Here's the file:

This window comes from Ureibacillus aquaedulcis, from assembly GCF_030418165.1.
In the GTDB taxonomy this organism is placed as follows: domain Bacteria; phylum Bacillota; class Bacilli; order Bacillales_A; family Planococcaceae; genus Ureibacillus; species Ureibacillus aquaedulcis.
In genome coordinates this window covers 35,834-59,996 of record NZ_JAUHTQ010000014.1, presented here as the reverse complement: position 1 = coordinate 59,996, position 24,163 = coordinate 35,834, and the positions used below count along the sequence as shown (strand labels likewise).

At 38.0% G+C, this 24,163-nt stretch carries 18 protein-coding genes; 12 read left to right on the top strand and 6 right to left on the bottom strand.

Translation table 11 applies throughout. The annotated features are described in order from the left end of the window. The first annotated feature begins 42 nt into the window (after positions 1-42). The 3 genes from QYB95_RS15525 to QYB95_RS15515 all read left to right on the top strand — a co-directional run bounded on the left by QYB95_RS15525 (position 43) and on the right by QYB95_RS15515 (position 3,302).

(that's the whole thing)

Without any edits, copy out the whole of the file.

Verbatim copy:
This window comes from Ureibacillus aquaedulcis, from assembly GCF_030418165.1.
In the GTDB taxonomy this organism is placed as follows: domain Bacteria; phylum Bacillota; class Bacilli; order Bacillales_A; family Planococcaceae; genus Ureibacillus; species Ureibacillus aquaedulcis.
In genome coordinates this window covers 35,834-59,996 of record NZ_JAUHTQ010000014.1, presented here as the reverse complement: position 1 = coordinate 59,996, position 24,163 = coordinate 35,834, and the positions used below count along the sequence as shown (strand labels likewise).

At 38.0% G+C, this 24,163-nt stretch carries 18 protein-coding genes; 12 read left to right on the top strand and 6 right to left on the bottom strand.

Translation table 11 applies throughout. The annotated features are described in order from the left end of the window. The first annotated feature begins 42 nt into the window (after positions 1-42). The 3 genes from QYB95_RS15525 to QYB95_RS15515 all read left to right on the top strand — a co-directional run bounded on the left by QYB95_RS15525 (position 43) and on the right by QYB95_RS15515 (position 3,302).